I always knew there was something fishy about the Spectator. My suspicions were confirmed by the article which surfaced for air last week (but which I have only just got around to reading).
The author is very troubled by the apparently catastrophic collapse in fish stocks:
In a single human lifetime we have inflicted a crisis on the oceans, comparable to what Stone Age man did to the mammoth and the sabre-toothed tiger, what 19th-century Americans did to the bison and the passenger pigeon, what 20th-century British and Norwegians did to the great whales, and what people in this century are doing to rainforests and bushmeat. This crisis is caused by overfishing.
The emotionally overdone analogies (integral to any discussion concerning wildlife or the environment it seems) could well tempt me into dismissing his entire thesis. But that would prevent me from making what I regard as a more important point so, for now at least, I am willing to play along with the proposition that fish stocks are, indeed, under some degree of threat. In any event, I have no evidence to the contrary.
But at this point the author of the article and I part company, as the former goes on to lay the blame for impending eco-disaster on the proliferation of celebrity chefs with their apparently insatible appetites for exotic fish dishes. A conclusion so absurd as to be almost worthy of satire.
In common with every other ‘opinion former’, the author draws on what he regards as an unarguably correct and obvious equation: if some species of fish are dying out it can only be because we greedy, selfish humans are eating too many of them. Not once does it seem to occur to the author that if that equation were true then we surely would have chomped cattle, pigs, sheep and chickens into extinction long ago.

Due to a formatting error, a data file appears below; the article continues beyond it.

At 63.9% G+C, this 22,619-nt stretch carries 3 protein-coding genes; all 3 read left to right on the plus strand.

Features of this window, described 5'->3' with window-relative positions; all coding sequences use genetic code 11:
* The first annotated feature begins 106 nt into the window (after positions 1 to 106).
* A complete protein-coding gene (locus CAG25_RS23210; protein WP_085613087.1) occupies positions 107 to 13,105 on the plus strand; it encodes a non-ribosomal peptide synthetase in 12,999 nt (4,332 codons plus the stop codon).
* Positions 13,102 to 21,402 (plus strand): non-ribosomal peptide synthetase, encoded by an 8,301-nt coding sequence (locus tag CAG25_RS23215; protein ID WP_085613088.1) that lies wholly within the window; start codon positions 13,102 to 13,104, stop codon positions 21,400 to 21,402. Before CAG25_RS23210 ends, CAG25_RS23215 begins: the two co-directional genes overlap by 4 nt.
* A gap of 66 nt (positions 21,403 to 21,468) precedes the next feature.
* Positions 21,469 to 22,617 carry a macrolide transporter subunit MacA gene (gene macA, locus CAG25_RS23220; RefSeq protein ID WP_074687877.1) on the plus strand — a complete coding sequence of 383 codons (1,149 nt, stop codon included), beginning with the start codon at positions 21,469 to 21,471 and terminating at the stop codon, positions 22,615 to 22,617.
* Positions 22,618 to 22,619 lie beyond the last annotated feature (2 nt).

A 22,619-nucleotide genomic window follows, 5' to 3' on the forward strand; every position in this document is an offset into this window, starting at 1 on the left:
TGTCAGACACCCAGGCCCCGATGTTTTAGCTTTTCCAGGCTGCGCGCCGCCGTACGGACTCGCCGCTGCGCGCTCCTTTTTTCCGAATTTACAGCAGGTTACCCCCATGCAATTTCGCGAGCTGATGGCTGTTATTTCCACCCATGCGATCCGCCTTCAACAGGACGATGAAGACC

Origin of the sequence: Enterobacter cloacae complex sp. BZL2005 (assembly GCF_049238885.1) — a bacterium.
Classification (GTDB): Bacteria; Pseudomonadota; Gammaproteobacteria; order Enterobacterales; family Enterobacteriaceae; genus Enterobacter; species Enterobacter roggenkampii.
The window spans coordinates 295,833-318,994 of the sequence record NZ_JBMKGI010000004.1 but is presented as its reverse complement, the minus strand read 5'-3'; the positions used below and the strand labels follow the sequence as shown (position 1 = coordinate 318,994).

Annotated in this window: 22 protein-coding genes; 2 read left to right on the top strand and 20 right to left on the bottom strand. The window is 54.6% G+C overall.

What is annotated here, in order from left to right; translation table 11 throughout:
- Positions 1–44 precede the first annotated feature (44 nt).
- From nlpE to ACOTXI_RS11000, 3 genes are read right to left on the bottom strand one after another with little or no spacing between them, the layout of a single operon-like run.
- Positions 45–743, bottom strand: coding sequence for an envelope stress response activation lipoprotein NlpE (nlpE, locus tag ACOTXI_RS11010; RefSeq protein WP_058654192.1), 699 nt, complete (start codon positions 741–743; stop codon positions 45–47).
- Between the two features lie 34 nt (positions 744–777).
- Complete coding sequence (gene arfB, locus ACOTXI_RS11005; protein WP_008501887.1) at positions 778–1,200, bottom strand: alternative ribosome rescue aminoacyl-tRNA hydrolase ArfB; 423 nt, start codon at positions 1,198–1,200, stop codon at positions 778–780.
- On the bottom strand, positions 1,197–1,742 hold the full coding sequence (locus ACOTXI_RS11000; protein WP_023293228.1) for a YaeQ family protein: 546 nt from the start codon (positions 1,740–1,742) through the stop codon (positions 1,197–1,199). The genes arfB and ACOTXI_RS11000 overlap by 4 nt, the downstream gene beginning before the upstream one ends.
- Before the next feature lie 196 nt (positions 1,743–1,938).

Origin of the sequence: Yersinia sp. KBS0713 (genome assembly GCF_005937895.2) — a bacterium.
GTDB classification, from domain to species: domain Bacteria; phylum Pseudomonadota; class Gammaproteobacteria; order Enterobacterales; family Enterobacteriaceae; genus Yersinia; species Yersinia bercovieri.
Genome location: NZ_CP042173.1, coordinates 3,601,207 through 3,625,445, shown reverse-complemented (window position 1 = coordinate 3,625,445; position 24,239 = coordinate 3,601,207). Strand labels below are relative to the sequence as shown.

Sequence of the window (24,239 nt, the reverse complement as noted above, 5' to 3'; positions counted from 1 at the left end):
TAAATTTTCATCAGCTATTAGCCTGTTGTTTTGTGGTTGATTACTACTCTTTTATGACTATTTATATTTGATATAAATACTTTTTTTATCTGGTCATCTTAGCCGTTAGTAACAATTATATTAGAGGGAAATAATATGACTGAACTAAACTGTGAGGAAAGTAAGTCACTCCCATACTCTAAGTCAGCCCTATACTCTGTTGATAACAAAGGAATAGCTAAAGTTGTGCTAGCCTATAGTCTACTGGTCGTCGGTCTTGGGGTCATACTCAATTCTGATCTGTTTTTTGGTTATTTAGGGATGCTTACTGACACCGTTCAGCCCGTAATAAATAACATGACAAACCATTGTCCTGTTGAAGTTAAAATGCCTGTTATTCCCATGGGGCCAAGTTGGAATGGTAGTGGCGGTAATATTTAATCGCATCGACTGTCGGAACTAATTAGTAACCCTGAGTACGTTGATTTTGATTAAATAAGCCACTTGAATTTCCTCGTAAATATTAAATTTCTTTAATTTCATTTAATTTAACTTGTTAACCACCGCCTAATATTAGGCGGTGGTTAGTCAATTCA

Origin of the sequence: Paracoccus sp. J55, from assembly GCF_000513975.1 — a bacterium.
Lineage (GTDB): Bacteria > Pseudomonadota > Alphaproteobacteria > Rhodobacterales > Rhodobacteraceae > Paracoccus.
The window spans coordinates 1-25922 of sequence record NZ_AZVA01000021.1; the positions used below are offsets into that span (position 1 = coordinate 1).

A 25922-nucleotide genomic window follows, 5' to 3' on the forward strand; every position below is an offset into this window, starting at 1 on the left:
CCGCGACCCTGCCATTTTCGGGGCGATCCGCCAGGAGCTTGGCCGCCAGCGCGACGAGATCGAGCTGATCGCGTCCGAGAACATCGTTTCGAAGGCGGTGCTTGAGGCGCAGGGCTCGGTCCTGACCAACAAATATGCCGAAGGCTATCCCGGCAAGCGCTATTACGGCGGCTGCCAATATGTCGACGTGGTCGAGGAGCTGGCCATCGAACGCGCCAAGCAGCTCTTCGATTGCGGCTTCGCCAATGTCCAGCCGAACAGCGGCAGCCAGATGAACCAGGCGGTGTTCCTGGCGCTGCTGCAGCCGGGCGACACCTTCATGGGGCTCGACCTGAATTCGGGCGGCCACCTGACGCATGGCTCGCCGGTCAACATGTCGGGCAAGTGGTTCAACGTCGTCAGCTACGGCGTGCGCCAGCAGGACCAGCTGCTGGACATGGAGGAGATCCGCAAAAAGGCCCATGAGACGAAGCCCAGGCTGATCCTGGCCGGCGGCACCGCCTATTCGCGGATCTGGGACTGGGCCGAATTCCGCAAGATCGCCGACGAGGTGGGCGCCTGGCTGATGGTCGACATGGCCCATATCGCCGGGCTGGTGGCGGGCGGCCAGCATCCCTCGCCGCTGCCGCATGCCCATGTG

The dwindling numbers of marine animals is a ‘tragedy of the commons’ arising from the fact that the high seas are insufficiently owned. Apart from some nationalised coastal waters, fishermen are pretty much at liberty to trawl for as much fish as they can lay their hands on anywhere they please, anyhow they please and as often as they like. There is simply nothing to stop them.
In such circumstances, it is hardly surprising that they fail to husband or manage the species they live off. There is no incentive for them to do so. However, if stretches of sea were owned in the same way as land is owned then not only would the owners be able to bar trespassers but (as with land farmers) they would have an commercial incentive to find ways to breed as much edible marine life as possible for human consumption and resultant profit. Hence the countless millions of farm animals in the world despite the prodigious rate at which we humans kill and eat them.
Until such times as the oceans are parcelled up into ‘watersteads’, stocks of marine animals will continue to decline. If you want to save the seas from becoming a watery grave, privatise them now.